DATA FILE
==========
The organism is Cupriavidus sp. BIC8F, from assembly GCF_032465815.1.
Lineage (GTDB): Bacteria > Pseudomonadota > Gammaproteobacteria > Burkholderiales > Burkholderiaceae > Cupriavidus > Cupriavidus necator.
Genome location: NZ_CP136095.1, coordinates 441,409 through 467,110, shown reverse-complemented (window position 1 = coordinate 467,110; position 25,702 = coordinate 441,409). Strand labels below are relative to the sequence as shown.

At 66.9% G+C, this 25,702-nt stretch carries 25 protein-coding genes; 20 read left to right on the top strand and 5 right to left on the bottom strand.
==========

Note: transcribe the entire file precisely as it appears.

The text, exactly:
The organism is Cupriavidus sp. BIC8F, from assembly GCF_032465815.1.
Lineage (GTDB): Bacteria > Pseudomonadota > Gammaproteobacteria > Burkholderiales > Burkholderiaceae > Cupriavidus > Cupriavidus necator.
Genome location: NZ_CP136095.1, coordinates 441,409 through 467,110, shown reverse-complemented (window position 1 = coordinate 467,110; position 25,702 = coordinate 441,409). Strand labels below are relative to the sequence as shown.

At 66.9% G+C, this 25,702-nt stretch carries 25 protein-coding genes; 20 read left to right on the top strand and 5 right to left on the bottom strand.